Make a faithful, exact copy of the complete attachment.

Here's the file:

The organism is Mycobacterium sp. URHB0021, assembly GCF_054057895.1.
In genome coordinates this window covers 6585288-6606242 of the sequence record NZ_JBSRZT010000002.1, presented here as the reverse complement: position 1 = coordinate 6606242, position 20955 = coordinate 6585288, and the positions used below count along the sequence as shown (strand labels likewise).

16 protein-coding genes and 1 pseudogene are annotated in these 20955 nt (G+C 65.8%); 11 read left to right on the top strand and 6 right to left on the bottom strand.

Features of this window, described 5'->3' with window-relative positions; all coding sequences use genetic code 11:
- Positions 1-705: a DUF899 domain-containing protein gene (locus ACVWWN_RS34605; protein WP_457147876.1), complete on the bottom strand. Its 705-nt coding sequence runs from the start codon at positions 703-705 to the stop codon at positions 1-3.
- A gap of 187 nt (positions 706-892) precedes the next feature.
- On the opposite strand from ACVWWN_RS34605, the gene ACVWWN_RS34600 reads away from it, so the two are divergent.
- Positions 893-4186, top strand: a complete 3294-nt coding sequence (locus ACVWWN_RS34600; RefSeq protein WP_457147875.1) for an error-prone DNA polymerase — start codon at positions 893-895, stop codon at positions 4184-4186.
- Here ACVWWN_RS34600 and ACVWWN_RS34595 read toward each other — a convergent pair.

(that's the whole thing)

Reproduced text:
The organism is Mycobacterium sp. URHB0021, assembly GCF_054057895.1.
In genome coordinates this window covers 6585288-6606242 of the sequence record NZ_JBSRZT010000002.1, presented here as the reverse complement: position 1 = coordinate 6606242, position 20955 = coordinate 6585288, and the positions used below count along the sequence as shown (strand labels likewise).

16 protein-coding genes and 1 pseudogene are annotated in these 20955 nt (G+C 65.8%); 11 read left to right on the top strand and 6 right to left on the bottom strand.

Features of this window, described 5'->3' with window-relative positions; all coding sequences use genetic code 11:
- Positions 1-705: a DUF899 domain-containing protein gene (locus ACVWWN_RS34605; protein WP_457147876.1), complete on the bottom strand. Its 705-nt coding sequence runs from the start codon at positions 703-705 to the stop codon at positions 1-3.
- A gap of 187 nt (positions 706-892) precedes the next feature.
- On the opposite strand from ACVWWN_RS34605, the gene ACVWWN_RS34600 reads away from it, so the two are divergent.
- Positions 893-4186, top strand: a complete 3294-nt coding sequence (locus ACVWWN_RS34600; RefSeq protein WP_457147875.1) for an error-prone DNA polymerase — start codon at positions 893-895, stop codon at positions 4184-4186.
- Here ACVWWN_RS34600 and ACVWWN_RS34595 read toward each other — a convergent pair.